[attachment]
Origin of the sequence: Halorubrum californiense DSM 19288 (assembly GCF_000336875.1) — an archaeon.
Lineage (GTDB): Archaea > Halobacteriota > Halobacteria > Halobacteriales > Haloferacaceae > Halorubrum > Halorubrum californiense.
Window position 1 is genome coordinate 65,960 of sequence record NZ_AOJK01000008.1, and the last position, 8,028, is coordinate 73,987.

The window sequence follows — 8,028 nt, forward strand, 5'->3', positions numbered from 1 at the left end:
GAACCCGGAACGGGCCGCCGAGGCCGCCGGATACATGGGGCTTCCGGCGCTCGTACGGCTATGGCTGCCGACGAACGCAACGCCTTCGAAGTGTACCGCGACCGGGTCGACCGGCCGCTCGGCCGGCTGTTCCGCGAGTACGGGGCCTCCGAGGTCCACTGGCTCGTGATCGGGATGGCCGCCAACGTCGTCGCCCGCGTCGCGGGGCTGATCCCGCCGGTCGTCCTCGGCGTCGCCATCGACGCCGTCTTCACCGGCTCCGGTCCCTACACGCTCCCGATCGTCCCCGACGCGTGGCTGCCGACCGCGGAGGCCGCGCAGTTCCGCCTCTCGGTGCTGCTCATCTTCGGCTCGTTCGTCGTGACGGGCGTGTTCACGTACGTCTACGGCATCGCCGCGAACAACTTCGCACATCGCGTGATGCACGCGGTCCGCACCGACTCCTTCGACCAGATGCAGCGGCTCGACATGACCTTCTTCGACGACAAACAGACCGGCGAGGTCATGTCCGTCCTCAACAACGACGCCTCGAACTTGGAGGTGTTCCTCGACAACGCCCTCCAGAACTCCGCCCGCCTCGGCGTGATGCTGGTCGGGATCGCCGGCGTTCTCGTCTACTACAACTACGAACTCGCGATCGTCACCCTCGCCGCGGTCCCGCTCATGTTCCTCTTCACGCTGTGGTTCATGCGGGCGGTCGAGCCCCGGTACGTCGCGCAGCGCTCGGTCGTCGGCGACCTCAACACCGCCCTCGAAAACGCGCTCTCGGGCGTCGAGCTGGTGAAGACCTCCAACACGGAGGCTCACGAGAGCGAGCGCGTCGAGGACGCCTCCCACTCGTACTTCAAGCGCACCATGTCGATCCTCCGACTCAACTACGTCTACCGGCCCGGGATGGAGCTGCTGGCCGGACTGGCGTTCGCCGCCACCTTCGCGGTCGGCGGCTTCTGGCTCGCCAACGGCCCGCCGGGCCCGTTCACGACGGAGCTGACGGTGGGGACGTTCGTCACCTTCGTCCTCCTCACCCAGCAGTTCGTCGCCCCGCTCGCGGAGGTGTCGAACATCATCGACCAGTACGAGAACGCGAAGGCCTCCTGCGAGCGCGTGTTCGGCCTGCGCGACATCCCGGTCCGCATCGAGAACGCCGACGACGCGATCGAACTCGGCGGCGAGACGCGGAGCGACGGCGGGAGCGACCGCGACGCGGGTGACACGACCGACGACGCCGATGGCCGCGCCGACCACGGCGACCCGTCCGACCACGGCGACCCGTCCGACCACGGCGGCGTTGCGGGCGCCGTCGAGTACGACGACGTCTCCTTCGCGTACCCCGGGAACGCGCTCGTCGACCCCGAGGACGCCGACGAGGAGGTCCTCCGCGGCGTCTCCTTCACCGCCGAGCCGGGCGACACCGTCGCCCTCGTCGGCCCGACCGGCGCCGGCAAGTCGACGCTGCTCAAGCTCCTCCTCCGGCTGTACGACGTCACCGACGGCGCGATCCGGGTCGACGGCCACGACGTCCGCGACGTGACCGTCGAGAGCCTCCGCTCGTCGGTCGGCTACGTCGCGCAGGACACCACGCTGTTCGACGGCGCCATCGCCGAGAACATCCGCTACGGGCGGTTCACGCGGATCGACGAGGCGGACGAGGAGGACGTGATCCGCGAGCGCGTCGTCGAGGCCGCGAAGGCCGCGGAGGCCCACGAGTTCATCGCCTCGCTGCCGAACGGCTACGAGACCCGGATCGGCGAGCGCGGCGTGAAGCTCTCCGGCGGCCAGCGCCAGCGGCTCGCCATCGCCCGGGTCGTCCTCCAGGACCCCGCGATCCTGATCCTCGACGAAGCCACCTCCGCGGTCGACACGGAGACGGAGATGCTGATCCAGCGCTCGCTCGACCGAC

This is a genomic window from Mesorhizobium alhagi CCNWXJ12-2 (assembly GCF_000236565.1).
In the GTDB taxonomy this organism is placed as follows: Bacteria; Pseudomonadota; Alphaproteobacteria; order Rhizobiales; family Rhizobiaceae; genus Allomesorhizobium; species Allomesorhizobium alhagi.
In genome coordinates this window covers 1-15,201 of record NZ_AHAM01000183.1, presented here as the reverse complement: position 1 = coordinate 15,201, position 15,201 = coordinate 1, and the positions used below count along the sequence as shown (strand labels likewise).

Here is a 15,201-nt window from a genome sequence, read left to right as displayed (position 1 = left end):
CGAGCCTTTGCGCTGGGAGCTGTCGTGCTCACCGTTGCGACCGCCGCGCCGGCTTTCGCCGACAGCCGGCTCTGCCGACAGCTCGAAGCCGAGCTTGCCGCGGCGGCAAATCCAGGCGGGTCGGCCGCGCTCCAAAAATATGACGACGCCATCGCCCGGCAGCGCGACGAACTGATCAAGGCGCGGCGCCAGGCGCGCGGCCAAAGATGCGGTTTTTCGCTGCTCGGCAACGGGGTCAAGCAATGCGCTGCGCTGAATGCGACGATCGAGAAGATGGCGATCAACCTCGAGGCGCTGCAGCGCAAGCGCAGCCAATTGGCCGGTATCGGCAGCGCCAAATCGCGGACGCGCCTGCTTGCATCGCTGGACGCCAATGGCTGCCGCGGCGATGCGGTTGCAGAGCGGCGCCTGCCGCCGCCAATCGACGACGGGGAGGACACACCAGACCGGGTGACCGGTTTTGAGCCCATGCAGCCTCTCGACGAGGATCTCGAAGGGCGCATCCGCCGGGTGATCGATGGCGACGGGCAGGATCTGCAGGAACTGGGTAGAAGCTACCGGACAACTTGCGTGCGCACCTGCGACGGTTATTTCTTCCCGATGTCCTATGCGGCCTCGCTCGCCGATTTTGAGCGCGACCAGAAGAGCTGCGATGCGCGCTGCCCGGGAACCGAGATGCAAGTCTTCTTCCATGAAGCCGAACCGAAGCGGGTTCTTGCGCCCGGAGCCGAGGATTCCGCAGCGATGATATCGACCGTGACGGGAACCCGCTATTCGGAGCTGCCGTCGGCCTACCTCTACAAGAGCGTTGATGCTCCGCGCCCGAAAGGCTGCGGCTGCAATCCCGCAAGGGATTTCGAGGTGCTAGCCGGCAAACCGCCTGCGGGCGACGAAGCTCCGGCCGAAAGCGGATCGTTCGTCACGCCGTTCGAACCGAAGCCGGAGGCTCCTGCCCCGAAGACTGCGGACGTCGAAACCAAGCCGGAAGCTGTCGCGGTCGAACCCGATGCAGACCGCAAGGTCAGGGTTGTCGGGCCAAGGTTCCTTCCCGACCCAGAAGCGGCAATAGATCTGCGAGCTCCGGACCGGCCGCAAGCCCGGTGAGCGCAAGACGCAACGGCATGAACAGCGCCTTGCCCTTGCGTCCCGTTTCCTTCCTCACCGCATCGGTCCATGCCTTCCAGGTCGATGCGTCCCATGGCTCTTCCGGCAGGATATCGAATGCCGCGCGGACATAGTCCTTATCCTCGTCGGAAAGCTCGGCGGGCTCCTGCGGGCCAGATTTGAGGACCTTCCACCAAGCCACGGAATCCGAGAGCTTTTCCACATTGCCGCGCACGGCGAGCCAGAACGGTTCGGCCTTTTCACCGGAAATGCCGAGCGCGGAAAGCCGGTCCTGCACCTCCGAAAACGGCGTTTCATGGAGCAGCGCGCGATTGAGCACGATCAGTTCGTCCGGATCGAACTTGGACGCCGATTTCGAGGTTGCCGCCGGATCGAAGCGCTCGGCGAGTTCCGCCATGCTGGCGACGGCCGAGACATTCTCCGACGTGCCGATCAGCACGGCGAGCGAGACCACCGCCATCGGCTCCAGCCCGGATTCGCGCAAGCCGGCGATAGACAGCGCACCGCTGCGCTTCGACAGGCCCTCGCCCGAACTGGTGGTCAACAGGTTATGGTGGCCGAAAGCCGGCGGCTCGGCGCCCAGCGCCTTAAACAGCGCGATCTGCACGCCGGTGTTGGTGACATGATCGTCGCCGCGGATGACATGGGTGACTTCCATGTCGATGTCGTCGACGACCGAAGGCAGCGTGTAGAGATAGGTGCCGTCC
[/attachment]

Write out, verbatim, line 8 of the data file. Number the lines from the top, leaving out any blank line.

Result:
In genome coordinates this window covers 1-15,201 of record NZ_AHAM01000183.1, presented here as the reverse complement: position 1 = coordinate 15,201, position 15,201 = coordinate 1, and the positions used below count along the sequence as shown (strand labels likewise).